In this particular image I really prefer the result of the Lumia Camera. The colors just feel pleasant. Even in the sky some details can be seen. The iPhone and Galaxy show equally little detail in the sky but the S2 picture looks very crisp. Overall, the iPhone loses this one.
This shows a similar outcome as the very first picture. Both the iPhone and S2 generate a more vivid image but the increased contrast results in almost black colors in the forest on the left whereas the Lumia still shows some details. Overall though, the Nokia camera looks boring in comparison. But I think I have taken the Nokia picture when clouds covered the sun. There are no shadows of the crops in the field on the left, which takes away some of the intensity and dynamics.
Stay with me, now follow the last 4 sets of images. All of them are indoor shots, with the first three showing flashy colored items in different lighting conditions. The last one is a hand drawing of my living room on a piece of graph paper.
Let’s start with the smurf. This image has been taken in a very well sun-lit room.
The most accurate shot comes from the Lumia’s camera. It is even as sharp as the picture taken with the Galaxy S2. Both iPhone images seem a little bit blurry. What none of the cameras show is that the wall is actually not white, as one would clearly think when looking at the image created by the S2.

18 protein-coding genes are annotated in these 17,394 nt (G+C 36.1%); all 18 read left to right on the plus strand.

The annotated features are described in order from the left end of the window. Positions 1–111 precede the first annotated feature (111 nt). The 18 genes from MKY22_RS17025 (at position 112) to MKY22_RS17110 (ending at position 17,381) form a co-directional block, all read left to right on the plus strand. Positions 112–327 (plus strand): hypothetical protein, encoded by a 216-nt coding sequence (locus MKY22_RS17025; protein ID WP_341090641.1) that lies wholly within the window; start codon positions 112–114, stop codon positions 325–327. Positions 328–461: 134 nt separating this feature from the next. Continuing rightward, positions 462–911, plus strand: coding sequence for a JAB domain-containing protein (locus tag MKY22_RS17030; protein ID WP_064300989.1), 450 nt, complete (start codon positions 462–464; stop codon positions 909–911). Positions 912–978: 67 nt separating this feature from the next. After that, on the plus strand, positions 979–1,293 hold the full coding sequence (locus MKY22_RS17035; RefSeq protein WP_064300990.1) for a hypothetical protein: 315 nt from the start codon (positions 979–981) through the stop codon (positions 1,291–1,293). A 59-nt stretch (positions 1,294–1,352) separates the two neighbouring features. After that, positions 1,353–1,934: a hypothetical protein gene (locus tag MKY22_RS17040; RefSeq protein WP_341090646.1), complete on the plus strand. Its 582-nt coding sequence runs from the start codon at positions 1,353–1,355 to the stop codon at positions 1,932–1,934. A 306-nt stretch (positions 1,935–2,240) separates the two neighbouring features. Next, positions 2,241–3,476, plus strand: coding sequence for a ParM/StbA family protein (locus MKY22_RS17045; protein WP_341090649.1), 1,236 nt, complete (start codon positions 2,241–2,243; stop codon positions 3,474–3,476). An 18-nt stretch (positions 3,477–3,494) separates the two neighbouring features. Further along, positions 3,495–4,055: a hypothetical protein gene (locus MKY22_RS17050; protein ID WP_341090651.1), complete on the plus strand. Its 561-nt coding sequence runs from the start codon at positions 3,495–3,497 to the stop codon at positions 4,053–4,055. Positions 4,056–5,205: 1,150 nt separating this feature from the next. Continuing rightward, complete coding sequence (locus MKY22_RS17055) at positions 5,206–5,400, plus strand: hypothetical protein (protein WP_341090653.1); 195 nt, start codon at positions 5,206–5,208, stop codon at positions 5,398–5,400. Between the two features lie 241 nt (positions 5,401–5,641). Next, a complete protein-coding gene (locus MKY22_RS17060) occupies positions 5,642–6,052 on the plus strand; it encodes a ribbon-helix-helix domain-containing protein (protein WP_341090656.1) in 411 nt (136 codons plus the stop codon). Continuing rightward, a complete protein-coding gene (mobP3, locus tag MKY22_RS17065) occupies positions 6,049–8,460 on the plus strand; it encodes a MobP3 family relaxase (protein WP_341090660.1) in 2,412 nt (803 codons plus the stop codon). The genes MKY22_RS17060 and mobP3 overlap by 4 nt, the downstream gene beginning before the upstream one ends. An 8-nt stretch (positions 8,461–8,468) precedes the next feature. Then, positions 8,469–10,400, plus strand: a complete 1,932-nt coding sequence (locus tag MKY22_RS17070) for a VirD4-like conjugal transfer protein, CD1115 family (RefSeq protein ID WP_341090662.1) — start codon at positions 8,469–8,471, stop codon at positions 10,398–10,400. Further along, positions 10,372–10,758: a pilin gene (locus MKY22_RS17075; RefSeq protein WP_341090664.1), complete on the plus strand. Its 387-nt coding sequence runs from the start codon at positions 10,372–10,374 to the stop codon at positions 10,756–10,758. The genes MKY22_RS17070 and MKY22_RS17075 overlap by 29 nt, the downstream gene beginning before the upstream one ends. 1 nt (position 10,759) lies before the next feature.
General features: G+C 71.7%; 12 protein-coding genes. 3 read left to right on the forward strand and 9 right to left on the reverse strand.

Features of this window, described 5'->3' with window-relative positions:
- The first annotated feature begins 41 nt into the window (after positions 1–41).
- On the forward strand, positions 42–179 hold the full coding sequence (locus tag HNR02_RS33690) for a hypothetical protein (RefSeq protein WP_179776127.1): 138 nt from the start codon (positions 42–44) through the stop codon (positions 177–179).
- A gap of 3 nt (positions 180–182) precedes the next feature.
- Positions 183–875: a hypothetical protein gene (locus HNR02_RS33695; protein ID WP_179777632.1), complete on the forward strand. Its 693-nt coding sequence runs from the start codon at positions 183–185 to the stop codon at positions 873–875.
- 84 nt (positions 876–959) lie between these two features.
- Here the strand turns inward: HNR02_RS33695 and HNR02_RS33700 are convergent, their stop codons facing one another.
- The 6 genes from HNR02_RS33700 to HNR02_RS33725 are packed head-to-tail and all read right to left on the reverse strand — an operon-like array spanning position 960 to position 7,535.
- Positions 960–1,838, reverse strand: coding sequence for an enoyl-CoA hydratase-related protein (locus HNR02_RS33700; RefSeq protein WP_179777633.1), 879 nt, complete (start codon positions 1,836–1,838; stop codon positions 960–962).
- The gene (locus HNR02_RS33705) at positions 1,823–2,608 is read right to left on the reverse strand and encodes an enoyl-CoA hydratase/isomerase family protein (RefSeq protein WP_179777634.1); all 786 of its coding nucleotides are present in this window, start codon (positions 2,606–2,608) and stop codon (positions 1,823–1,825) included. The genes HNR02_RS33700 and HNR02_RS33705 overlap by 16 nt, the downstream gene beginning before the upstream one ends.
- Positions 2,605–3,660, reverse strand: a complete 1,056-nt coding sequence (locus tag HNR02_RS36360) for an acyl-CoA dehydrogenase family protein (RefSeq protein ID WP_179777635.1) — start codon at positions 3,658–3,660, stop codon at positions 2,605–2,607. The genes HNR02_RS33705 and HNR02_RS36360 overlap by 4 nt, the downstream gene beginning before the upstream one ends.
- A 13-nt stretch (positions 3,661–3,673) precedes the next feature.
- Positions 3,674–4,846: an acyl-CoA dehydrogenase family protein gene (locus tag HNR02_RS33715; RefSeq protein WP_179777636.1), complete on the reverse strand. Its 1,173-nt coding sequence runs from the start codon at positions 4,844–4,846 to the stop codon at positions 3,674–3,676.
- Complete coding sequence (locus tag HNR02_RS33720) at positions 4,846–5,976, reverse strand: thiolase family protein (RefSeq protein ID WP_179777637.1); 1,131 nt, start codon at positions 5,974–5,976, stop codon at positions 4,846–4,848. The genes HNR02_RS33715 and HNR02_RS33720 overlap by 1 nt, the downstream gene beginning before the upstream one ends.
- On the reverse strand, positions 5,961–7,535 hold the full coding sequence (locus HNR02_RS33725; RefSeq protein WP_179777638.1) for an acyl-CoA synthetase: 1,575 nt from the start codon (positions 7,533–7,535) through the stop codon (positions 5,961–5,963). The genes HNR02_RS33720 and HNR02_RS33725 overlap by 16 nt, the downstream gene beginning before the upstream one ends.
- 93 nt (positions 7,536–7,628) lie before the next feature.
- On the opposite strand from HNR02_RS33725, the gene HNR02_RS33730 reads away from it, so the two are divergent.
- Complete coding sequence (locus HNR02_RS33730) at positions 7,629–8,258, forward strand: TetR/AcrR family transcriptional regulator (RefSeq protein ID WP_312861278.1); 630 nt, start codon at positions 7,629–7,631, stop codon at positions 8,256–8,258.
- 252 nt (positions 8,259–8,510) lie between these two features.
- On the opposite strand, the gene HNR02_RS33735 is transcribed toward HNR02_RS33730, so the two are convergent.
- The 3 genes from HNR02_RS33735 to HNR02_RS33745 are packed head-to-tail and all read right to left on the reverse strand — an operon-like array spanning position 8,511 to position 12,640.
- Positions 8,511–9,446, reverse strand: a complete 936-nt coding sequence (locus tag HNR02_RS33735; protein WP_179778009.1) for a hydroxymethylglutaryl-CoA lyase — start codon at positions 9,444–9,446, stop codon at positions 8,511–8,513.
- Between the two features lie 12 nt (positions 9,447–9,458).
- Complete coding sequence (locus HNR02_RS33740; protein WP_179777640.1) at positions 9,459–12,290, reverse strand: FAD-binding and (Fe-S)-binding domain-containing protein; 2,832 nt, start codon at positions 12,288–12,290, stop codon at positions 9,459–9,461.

This is where the Nokia camera shines. I have lowered the blind to about half and the image still shows good colors and details. The iPhone produces very noisy images and the Galaxy seems to have taken a night shot. This one clearly goes to Nokia.
Same result with the blind almost all the way down. The actual condition was somewhere halfway between the Lumia shot and the other ones. However, the image from the Lumia still shows the scene. Forget about the other cameras. The funny shadow on the left of the smurf’s head is actually correct. It looks like some weird error but it really was as depicted.
This one certainly goes to the Galaxy camera. The image is as sharp as expected. The other cameras couldn’t produce an equally crisp output.
What’s my verdict? Well, my goal was to not get a worse camera than the iPhone had and from looking at the pictures, I think the Lumia does very well. Colors aren’t as prominent as on the other phones, but they seem to be more balanced. One drawback though, when comparing the Lumia to other phones it somehow seems as if other cameras can produce sharper and crisper pictures. In this comparison, with a rather level playing field (around 8 megapixels), it is not that obvious and can vary from image to image, but that gut feeling is there. Where Nokia’s camera can shine though, is in low light conditions. I can’t wait to see the results of pictures taken at a concert at night.
Verdict: I’m quite happy and have no reason to be sad about giving my iPhone away. In the end, if I really care I could edit the photos and increase saturation and contrast and get the same result color-wise as with the iPhone.